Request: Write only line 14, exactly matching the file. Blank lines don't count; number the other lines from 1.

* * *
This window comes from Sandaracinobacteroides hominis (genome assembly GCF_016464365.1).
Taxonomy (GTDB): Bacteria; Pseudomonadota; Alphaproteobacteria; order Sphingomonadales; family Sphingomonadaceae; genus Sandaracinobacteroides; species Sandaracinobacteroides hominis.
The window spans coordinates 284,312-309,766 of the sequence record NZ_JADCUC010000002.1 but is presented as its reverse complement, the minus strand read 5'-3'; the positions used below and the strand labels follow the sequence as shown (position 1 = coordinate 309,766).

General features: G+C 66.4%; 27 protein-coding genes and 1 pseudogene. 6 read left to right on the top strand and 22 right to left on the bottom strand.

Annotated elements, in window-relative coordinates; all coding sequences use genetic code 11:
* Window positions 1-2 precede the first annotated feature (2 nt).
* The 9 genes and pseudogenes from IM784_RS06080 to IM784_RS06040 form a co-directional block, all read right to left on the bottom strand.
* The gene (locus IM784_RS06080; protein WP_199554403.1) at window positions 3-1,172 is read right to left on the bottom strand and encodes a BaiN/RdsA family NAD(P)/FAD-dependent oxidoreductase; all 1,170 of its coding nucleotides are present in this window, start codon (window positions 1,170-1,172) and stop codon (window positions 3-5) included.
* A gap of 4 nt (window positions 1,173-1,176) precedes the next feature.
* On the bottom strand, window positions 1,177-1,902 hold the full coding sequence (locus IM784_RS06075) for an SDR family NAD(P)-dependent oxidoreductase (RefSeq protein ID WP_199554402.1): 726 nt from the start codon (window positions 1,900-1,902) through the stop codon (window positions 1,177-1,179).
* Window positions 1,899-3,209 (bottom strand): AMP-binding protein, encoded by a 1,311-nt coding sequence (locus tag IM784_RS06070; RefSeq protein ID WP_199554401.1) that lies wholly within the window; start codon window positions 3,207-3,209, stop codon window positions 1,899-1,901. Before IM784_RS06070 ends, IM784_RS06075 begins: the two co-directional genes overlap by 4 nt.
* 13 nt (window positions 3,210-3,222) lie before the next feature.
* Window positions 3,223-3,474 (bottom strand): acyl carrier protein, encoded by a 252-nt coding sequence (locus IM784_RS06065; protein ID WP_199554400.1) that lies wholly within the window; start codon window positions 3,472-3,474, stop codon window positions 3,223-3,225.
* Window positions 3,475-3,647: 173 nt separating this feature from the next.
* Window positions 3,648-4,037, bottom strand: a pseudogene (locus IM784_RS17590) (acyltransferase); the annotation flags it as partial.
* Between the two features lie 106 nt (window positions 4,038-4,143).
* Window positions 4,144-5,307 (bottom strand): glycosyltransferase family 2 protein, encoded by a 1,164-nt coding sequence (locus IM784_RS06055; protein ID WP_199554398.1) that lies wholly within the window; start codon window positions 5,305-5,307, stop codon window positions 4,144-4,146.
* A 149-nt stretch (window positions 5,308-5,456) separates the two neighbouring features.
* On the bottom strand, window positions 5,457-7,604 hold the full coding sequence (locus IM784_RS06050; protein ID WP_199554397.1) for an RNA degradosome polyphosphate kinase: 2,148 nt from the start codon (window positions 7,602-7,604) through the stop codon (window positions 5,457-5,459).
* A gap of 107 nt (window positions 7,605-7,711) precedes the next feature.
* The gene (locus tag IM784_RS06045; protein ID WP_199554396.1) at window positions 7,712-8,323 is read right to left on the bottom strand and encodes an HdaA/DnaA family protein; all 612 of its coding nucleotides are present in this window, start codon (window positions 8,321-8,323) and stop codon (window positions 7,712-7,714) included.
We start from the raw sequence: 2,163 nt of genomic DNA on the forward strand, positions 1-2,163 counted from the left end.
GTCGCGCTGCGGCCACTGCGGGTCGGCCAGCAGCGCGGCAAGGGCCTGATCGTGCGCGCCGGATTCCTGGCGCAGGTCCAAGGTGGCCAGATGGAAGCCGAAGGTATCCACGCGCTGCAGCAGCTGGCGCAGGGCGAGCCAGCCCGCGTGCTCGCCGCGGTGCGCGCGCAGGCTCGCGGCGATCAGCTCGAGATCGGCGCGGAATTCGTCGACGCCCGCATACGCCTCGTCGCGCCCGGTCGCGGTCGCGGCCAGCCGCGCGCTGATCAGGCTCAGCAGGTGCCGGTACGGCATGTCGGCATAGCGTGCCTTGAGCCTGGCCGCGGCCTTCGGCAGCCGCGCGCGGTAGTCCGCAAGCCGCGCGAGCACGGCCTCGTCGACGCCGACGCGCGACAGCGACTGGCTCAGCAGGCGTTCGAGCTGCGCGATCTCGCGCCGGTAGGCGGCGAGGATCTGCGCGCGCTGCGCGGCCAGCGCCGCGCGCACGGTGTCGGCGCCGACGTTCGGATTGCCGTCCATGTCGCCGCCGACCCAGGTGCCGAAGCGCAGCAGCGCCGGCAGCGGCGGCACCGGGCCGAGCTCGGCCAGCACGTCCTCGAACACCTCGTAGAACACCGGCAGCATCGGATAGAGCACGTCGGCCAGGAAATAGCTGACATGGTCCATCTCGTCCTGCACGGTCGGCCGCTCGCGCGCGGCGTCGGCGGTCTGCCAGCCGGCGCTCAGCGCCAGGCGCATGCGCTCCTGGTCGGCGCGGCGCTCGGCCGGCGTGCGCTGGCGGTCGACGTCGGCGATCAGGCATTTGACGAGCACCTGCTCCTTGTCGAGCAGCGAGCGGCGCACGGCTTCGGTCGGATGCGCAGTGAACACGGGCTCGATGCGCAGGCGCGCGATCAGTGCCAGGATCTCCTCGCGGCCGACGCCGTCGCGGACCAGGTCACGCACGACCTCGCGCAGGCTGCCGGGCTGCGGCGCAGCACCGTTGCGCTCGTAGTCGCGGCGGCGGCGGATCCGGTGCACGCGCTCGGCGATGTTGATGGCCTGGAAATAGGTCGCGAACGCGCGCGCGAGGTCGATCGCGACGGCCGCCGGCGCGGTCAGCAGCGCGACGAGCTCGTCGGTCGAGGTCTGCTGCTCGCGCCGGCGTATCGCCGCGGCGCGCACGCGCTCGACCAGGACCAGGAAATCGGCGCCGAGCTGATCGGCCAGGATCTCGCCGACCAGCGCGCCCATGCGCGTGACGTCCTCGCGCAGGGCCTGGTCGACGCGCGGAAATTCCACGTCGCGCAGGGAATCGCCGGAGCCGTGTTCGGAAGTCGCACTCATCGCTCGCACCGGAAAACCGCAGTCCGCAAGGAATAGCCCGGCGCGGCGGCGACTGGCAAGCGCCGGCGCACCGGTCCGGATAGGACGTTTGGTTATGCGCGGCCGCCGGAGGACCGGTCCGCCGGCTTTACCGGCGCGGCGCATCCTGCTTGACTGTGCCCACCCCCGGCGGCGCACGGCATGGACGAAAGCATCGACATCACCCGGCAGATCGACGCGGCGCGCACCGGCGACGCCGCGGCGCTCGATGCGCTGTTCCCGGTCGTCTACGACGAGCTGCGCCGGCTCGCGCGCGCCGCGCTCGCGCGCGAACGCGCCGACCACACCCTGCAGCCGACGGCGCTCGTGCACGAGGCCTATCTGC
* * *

* Window positions 3,475-3,647: 173 nt separating this feature from the next.